Haikuesday 04.26.16

April 26, 2016 Leave a comment

The air was heavy,

and so were the words spoken,

but then we felt light.

I’m living it.

April 23, 2016 Leave a comment

I think my life started at 28 years old. That was when things started to change. That’s when I started to see what was possible. It’s not that I didn’t have good experiences before I was 28. I got to travel to other countries. I lived in different states. I got to go away to the college of my choice and study exactly what I wanted. I had good friends. It was nice. However, some things seemed fuzzy. Like my entire future. I didn’t have a sense of what I wanted for myself. I knew I didn’t want to be a nomad. Adventure grew less important. I still wanted challenge and risk, but with that I wanted purpose and stability. I wanted my brain to work hard and my bank account to reflect what my brain could do.

When I was 28, I was not happy. I was not even content. I was uncomfortable and antsy. I felt like a wolf with nothing to hunt. I had all this skill, all this potential, all this drive, but nothing to do with it. Then I made the decision to pursue my Master’s degree in social work. Then I found judo again. Then I ended my seven year relationship.

Those three acts made me feel new. All were terrifying and difficult and brought a sense of uncertainty, but they were necessary. At 28, I had the unshakeable feeling that this leg of my journey had to be done with me alone, ready to take my turn on the high dive. I wanted to be self-propelled.

Although I ended that relationship, I was never alone. I don’t think you can live a good life alone. I know that I need my family. I need my friends for fun, comfort, and sanity. I need the people in my life to inspire and motivate me. I like having my local heroes.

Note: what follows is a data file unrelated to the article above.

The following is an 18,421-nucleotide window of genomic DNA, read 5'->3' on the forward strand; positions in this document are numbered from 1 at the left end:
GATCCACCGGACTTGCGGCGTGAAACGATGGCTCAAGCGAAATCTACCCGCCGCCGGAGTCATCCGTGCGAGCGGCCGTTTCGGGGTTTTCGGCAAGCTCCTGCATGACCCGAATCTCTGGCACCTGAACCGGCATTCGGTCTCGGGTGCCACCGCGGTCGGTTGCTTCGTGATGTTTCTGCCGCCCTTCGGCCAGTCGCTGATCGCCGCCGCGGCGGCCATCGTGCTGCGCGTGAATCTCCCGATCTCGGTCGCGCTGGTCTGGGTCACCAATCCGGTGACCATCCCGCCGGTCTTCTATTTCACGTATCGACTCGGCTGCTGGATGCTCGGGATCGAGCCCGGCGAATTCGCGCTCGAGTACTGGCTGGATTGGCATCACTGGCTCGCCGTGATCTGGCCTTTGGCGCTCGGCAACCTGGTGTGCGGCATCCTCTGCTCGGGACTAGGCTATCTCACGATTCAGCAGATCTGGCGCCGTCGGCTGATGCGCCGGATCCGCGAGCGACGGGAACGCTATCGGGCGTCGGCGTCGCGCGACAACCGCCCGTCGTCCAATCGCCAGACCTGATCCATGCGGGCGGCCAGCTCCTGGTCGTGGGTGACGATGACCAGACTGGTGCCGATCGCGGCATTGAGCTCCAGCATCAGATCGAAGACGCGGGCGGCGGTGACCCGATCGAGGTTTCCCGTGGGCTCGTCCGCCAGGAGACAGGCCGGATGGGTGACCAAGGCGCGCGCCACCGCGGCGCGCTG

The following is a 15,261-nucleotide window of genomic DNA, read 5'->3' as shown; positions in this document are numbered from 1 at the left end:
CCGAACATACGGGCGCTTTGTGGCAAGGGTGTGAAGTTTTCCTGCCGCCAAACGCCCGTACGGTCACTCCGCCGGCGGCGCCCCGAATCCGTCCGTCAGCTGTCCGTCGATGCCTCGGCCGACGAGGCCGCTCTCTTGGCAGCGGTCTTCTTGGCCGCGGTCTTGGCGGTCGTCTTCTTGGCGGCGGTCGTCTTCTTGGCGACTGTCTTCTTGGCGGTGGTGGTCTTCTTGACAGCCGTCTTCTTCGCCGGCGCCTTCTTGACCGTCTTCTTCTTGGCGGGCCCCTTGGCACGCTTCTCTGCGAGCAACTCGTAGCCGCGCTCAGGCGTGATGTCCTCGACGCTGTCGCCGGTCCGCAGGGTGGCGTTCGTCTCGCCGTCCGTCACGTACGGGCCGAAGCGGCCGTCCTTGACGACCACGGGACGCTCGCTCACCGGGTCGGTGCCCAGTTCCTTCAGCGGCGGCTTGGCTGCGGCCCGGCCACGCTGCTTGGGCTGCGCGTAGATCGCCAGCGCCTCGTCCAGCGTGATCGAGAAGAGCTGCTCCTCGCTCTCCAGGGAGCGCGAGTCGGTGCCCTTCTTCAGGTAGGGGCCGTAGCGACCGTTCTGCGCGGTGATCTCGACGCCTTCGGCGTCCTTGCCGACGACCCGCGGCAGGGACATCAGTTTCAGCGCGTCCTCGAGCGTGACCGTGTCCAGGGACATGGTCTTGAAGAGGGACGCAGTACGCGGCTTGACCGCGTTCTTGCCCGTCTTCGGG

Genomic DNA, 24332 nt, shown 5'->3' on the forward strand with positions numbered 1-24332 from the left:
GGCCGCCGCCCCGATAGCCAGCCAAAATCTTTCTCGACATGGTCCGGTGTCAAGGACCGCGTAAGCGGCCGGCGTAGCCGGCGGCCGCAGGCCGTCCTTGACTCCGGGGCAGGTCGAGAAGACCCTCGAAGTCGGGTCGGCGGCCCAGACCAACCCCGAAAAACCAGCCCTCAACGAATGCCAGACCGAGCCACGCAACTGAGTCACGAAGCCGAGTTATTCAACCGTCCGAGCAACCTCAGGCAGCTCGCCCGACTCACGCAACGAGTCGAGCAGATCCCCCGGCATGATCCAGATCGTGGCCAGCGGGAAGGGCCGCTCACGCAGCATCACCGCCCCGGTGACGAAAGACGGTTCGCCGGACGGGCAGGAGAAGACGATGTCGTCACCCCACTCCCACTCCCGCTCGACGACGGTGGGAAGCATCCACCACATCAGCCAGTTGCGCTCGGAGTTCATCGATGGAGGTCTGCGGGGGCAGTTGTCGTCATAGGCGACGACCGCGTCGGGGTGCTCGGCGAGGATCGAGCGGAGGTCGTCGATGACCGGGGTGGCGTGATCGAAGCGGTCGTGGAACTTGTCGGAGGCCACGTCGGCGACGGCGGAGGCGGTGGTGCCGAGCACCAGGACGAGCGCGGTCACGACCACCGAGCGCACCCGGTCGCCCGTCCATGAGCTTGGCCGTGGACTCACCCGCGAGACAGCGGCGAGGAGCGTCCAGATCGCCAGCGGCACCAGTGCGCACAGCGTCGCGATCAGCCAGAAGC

I’m 34 now. I’ll be 35 in November. I have some feelings about 35 which I didn’t expect to have, but I like where I’m at. The past six years have been rocket-fueled. I’ve had a series of intense, non-stop changes since July of 2014. With every good thing that’s happened, every new opportunity, every new personal connection, there has been something equally stressful and discouraging to keep me in check. I feel uncomfortable sometimes and I still get antsy, but I have focus now. No blurry vision about the future. No drifting. I know what I want to do. I know who I want by my side. This isn’t the life that happened to me. It’s the life that I chose. I’m glad I’m living it.

Haikuesday 04.19.16

April 19, 2016 Leave a comment

There is emptiness,

but you can replenish it

with a commitment.

Categories: poetry, Uncategorized Tags: , ,

Haikuesday 04.12.16

April 12, 2016 Leave a comment

I know I’m changing.

I can tell it’s happening,

and I’m excited.

 

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Haiku for a Sunday.

It is small gestures

during fragile moments

that show we are loved.

Haikuesday 03.29.16

March 29, 2016 Leave a comment

The muscles grow tense

and the breath starts to quicken

right before the throw.

 

Up and down.

March 26, 2016 Leave a comment

It only took about 24 seconds for me to feel unstoppable. Just 24 seconds of me in the loud, grimy gym near my house on a Monday morning for me to see what a ferocious little monster I can be. A little encouragement, a lot of focus. That was it.